Fresh on the heels of Maine Governor John Baldacci’s endorsement of No On 1 in Bangor today comes a new SFMM ad.
More below the fold.
The latest Kennebec Journal story here, regarding yesterday’s poll numbers:
A new poll released Monday gives same-sex marriage supporters an 11 percentage point lead over those seeking to reject the new state law.
Yet both sides in the Question 1 debate say they expect nothing short of a barn burner when voters go to the polls one week from today.
“We’ve always said all along we think this is going to be a pretty close election,” said Jesse Connolly, campaign manager for No on 1.
Question 1 on the Nov. 3 ballot asks voters if they want to reject the new state law that allows gay and lesbian couples to marry in Maine. It’s one of seven ballot questions voters will decide.
All campaigns review polls — internal ones and also those done by outside companies. But Connolly and Scott Fish, spokesman for Yes on 1, say they don’t dwell on them.
“They all reflect it’s a close race,” Fish said. “For Yes on 1 supporters, it’s a call to vote.”
Monday’s poll showing a lead for same-sex marriage supporters was quite different from one released by a North Carolina firm last week.
That poll, which surveyed more than 1,000 likely voters, said the Question 1 race was in a 48-48 percent dead heat. Public Policy Polling, which uses automated telephone surveys, said 4 percent were undecided and that the poll had a 3 percent margin of error.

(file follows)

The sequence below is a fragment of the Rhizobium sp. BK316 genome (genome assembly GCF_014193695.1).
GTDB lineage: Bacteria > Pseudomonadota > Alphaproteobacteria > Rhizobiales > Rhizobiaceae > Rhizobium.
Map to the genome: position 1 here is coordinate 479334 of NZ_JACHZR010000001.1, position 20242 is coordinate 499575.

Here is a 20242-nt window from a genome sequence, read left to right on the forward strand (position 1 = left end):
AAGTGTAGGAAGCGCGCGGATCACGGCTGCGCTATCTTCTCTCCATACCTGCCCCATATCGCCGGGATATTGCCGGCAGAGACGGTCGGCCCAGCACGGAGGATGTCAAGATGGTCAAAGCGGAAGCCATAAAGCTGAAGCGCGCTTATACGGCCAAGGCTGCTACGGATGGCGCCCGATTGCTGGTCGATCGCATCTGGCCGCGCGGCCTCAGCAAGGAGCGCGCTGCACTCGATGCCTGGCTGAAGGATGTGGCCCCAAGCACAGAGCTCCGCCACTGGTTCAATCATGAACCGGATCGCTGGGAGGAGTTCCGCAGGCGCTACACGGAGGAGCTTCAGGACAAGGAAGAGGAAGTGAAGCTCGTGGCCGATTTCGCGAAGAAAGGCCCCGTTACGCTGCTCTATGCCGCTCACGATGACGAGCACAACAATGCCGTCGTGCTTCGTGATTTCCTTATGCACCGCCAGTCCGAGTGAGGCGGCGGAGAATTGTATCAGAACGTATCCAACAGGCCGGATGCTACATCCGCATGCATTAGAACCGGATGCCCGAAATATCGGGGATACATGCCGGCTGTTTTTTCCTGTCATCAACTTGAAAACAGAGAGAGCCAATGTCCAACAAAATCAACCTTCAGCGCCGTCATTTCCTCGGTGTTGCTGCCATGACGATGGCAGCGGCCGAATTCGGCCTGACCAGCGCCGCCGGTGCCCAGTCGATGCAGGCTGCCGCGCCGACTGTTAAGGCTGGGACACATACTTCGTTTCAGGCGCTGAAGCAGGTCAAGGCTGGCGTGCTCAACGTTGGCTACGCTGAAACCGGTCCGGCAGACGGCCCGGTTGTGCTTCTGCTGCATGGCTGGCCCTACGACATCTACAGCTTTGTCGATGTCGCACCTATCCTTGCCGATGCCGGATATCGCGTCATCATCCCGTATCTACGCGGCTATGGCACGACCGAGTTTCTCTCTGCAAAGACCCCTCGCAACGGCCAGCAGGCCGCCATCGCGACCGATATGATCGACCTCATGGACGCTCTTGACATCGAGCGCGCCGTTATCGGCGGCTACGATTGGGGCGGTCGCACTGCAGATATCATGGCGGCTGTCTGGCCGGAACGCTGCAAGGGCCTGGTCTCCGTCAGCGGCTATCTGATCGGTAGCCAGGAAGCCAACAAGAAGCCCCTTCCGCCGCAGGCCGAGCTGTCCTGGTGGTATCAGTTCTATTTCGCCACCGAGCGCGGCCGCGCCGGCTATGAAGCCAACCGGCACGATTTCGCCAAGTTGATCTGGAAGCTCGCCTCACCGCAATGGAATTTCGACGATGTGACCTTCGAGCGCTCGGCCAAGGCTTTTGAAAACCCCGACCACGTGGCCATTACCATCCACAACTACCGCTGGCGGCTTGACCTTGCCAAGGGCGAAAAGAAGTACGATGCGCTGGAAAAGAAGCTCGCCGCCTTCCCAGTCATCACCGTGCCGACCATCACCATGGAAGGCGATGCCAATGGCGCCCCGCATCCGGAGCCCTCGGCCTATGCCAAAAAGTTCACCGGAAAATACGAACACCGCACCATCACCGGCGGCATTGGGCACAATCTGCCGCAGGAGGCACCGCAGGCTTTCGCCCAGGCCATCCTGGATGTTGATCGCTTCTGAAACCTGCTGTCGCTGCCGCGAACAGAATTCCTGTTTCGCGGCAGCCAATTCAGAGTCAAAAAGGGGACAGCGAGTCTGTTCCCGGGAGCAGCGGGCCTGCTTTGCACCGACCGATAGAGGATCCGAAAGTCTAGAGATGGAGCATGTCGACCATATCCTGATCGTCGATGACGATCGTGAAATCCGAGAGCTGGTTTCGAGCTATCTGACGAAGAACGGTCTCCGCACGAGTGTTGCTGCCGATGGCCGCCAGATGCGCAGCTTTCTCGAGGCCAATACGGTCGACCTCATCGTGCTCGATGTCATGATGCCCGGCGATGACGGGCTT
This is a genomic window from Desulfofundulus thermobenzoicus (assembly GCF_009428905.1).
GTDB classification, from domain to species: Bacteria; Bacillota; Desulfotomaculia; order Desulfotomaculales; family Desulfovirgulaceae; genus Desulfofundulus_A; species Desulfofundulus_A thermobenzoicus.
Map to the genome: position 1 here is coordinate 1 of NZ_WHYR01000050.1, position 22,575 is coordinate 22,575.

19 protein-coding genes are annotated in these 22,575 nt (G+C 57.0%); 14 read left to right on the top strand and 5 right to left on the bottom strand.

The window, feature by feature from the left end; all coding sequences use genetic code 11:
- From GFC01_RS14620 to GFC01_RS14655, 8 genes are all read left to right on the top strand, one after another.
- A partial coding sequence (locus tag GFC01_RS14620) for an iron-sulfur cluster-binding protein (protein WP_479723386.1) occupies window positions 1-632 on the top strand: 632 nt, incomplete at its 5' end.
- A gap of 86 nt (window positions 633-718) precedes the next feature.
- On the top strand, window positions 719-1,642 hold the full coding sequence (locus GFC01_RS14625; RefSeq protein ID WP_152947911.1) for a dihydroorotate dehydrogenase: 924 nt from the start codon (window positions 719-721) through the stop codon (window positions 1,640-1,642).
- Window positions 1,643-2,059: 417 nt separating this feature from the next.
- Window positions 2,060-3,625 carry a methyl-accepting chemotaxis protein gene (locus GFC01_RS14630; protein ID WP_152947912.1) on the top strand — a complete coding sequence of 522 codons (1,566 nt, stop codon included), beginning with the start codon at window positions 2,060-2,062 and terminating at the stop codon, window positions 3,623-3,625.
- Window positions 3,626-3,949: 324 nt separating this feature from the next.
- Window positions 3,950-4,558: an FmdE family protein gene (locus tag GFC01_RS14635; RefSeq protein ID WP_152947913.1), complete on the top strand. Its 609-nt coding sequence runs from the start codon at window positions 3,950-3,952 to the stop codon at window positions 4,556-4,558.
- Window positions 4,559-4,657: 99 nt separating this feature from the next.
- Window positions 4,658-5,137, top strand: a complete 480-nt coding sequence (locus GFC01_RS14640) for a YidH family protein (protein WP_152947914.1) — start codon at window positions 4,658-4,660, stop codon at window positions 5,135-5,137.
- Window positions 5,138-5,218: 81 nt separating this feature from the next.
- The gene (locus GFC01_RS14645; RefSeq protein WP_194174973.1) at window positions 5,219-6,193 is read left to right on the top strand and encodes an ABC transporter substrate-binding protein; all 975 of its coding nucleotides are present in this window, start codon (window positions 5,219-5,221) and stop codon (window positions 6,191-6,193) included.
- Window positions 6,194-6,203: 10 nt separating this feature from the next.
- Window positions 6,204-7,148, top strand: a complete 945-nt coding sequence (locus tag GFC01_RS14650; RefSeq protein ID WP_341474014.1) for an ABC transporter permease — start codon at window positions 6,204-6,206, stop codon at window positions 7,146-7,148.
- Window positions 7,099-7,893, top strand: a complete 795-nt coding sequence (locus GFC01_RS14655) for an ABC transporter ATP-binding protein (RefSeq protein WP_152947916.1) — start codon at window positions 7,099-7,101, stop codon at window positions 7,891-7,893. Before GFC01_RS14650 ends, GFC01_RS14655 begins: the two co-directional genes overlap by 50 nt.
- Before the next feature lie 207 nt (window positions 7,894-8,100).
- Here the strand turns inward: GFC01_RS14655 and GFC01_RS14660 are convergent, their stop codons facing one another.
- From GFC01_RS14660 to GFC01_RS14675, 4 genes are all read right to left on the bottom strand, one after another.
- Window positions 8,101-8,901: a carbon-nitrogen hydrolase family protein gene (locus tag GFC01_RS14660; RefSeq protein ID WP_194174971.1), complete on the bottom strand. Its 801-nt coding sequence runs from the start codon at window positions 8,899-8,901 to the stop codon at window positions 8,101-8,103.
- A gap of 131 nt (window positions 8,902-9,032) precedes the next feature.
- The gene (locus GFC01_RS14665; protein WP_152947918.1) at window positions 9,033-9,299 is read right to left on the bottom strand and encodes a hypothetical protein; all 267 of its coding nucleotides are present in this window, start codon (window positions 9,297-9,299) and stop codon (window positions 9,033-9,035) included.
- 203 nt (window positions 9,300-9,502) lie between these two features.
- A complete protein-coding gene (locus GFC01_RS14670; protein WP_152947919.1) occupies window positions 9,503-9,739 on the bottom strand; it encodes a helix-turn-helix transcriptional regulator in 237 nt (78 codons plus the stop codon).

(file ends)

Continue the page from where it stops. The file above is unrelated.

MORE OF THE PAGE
Monday’s poll, by Pan Atlantic SMS Group of Portland, asked 400 likely voters how they plan to vote on the five major questions.
On Question 1, 53 percent indicated they would vote “no,” 42 percent said they would vote “yes” and 6 percent were undecided.
Also, some good stuff here…
For weeks, Mainers have witnessed a back-and-forth operation between supporters and opponents of Question 1. Over the airwaves, the debate has, at times, become bitter, and has been followed by press conferences and rallies.
Now, because of part of the way it’s being funded on one side, the argument has landed in federal court.
“In the Internet age, there’s an increasing risk of harassment and privacy concerns that could come from some of these disclosure requirements and this cuts both ways,” said Josiah Neeley, a national election law attorney from Terre Haute, Ind.
Neely is fighting on behalf of two political organizations from Virginia and Washington, D.C., that are trying to prevent same-sex marriage.
The groups he represents, which are pushing for the Yes on 1 campaign, are battling because they do not believe they need to disclose their list of donors — even though Maine’s election laws say they might have to.
“The statute does not, in any way, restrict what they can raise or spend, or restrict their political speech, but it says you have to report, after the fact, how much you give and raise for the purpose of influencing the vote in Maine,” Maine Assistant Attorney General Phyllis Gardiner said.